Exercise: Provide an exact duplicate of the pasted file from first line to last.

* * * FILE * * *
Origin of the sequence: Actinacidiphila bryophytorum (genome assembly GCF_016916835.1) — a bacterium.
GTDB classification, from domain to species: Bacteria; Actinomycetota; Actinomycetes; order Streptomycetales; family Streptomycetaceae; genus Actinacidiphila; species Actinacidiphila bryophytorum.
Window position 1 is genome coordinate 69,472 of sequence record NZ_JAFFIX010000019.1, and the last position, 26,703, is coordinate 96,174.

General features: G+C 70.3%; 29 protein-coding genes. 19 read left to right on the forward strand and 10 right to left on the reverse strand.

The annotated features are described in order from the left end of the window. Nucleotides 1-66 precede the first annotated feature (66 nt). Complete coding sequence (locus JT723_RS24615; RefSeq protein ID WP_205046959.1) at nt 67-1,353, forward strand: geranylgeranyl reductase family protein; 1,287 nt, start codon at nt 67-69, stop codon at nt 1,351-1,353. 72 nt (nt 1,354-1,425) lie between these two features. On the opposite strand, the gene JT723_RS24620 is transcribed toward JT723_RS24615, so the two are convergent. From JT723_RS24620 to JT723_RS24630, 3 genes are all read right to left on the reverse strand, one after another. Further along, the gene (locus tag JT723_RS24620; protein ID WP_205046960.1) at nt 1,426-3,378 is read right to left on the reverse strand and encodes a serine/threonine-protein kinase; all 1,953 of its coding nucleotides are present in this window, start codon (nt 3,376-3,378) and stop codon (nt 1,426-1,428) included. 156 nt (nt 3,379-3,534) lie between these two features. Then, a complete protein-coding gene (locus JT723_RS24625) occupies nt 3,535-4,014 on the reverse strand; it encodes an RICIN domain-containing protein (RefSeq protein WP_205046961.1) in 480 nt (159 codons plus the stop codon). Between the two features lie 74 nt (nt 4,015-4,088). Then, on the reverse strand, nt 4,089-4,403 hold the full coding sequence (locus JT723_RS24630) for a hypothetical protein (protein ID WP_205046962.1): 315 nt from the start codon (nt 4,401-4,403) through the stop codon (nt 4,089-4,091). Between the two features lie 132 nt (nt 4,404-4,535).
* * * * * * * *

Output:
Origin of the sequence: Actinacidiphila bryophytorum (genome assembly GCF_016916835.1) — a bacterium.
GTDB classification, from domain to species: Bacteria; Actinomycetota; Actinomycetes; order Streptomycetales; family Streptomycetaceae; genus Actinacidiphila; species Actinacidiphila bryophytorum.
Window position 1 is genome coordinate 69,472 of sequence record NZ_JAFFIX010000019.1, and the last position, 26,703, is coordinate 96,174.

General features: G+C 70.3%; 29 protein-coding genes. 19 read left to right on the forward strand and 10 right to left on the reverse strand.

The annotated features are described in order from the left end of the window. Nucleotides 1-66 precede the first annotated feature (66 nt). Complete coding sequence (locus JT723_RS24615; RefSeq protein ID WP_205046959.1) at nt 67-1,353, forward strand: geranylgeranyl reductase family protein; 1,287 nt, start codon at nt 67-69, stop codon at nt 1,351-1,353. 72 nt (nt 1,354-1,425) lie between these two features. On the opposite strand, the gene JT723_RS24620 is transcribed toward JT723_RS24615, so the two are convergent. From JT723_RS24620 to JT723_RS24630, 3 genes are all read right to left on the reverse strand, one after another. Further along, the gene (locus tag JT723_RS24620; protein ID WP_205046960.1) at nt 1,426-3,378 is read right to left on the reverse strand and encodes a serine/threonine-protein kinase; all 1,953 of its coding nucleotides are present in this window, start codon (nt 3,376-3,378) and stop codon (nt 1,426-1,428) included. 156 nt (nt 3,379-3,534) lie between these two features. Then, a complete protein-coding gene (locus JT723_RS24625) occupies nt 3,535-4,014 on the reverse strand; it encodes an RICIN domain-containing protein (RefSeq protein WP_205046961.1) in 480 nt (159 codons plus the stop codon). Between the two features lie 74 nt (nt 4,015-4,088). Then, on the reverse strand, nt 4,089-4,403 hold the full coding sequence (locus JT723_RS24630) for a hypothetical protein (protein ID WP_205046962.1): 315 nt from the start codon (nt 4,401-4,403) through the stop codon (nt 4,089-4,091). Between the two features lie 132 nt (nt 4,404-4,535).